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5 Credit Card Fees You Probably Didn’t Know About

There’s no disputing the fact that credit cards have become a basic necessity today; with all the awareness that’s being raised about the debt problems caused because of credit cards, people are beginning to realize the value of using them judiciously.

But there are other ways in which credit cards can cost you money – ways that are advantageous to your card company and detrimental to your interests (no pun intended). If you’re not careful when you sign up with your provider, you could end up paying a huge amount of money in extra fees and penalties alone.

Here are some basic precautions you need to take when you’re shopping around for credit cards:

1) Low APR Cards May Carry Annual Fees
Low interest cards are high on anyone’s priority list. But did you know that most providers who charge a low interest rate normally hit you with an annual fee? Scan the fine print on your agreement with a fine tooth comb to check for details relating to recurring costs that can slowly but steadily add to your total expenditure.

2) Fees for Extra Services
These kind of fees particularly apply to cards for people w/ bad credit. Some credit card companies charge extra for value added services like allowing you to pay your bills over the phone, replacing your credit card immediately if you report it lost or stolen, providing extra copies of your credit card bill or for setting up additional cards on the same account.

3) You May Be Charged Nominal Amount Even if You Pay in Full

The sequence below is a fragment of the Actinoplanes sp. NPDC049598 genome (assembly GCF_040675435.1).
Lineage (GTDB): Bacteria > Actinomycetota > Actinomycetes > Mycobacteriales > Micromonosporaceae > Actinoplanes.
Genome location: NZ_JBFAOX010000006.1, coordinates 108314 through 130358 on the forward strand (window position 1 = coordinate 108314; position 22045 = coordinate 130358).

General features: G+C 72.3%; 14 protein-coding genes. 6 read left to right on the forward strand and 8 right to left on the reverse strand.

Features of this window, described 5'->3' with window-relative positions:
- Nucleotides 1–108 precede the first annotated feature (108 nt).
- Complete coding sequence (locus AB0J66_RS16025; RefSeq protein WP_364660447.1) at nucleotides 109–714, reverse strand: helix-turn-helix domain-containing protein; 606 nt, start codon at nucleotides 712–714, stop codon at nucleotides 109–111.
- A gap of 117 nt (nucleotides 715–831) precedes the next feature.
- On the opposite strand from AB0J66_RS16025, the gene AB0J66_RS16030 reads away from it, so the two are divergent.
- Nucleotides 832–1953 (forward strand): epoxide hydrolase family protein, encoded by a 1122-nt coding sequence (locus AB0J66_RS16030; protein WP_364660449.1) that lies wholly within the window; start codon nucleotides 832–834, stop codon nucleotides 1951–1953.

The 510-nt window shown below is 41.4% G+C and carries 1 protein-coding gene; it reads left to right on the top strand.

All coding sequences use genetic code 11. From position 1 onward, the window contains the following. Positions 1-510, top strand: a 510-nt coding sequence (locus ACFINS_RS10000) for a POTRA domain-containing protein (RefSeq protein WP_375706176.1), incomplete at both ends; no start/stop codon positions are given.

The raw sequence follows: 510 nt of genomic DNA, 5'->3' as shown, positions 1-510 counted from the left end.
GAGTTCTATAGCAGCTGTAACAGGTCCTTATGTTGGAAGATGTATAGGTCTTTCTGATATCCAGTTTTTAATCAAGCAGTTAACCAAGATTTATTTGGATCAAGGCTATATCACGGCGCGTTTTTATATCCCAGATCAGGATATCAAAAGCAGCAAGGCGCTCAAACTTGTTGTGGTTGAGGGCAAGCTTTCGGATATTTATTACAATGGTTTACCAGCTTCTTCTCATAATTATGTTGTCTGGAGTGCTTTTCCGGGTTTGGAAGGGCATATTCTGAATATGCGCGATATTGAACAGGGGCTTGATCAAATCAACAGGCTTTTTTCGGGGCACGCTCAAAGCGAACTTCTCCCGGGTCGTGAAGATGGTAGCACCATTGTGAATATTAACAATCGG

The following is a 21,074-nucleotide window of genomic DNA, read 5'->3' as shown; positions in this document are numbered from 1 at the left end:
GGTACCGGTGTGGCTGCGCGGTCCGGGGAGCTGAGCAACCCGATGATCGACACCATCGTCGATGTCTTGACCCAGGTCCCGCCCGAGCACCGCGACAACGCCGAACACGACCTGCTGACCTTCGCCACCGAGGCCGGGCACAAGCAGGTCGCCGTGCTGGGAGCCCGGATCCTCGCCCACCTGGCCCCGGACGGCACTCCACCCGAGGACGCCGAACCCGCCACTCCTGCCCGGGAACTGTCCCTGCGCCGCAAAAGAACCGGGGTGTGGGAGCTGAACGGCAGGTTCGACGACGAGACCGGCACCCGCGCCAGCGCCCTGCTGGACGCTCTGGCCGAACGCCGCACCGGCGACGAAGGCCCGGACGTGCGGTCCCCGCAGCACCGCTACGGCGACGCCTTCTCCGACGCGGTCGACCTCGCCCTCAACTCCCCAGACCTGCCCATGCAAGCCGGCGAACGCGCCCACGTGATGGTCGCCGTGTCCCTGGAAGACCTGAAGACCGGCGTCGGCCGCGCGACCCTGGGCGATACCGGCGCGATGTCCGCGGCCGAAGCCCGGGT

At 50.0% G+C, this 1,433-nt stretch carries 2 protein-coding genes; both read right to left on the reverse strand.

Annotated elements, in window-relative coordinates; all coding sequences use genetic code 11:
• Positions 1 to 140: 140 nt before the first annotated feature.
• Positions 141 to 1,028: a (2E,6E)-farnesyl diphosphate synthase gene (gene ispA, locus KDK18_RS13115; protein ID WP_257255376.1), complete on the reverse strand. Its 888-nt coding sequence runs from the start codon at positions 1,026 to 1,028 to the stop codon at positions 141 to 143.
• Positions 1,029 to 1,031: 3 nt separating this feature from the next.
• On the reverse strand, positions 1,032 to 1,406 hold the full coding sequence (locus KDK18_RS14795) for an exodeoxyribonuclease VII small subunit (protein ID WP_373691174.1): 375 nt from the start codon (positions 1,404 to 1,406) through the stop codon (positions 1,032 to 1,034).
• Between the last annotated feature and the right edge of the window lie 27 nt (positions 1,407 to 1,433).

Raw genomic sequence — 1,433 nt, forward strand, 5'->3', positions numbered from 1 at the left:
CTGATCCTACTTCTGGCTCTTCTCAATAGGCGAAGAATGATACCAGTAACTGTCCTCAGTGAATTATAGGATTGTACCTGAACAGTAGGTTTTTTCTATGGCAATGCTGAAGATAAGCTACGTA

If you think you’re safe from additional fees and penalties by not using your card and not carrying over a balance from month to month, then you have another think coming. Credit card companies earn their money on the interest you pay them and the various miscellaneous fines that they collect, so they’re not going to let you get away lightly by cheating them out of the interest. They charge you a nominal amount if you either put your cards on ice for a while or if you pay off the entire amount each month.

4) Balance Transfers Have Fees
If you’re having trouble paying the interest on your cards and thinking of transferring the balance to a low-interest card, make sure you take into account the handling and transaction fees associated with such a process. Some companies charge up to 3 percent of your balance, so check with them before you sign on the dotted line.

5) Low APRs Only for a Limited Time
Everyone’s interested in low interest cards, so there’s no surprise when most people choose the ones with the lowest possible interest when transferring balances. But the catch here is that the low interest is only for a limited period. You’d be wise to pay off as much as possible before the new interest rate kicks in. If you’ve been exceptional in your payments and feel you’re paying a higher interest than most of your friends, call your credit card company and try and get them to lower your interest. They’ll cave in if you’re a good customer because they’re not going to want to lose your business.

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Comments (12)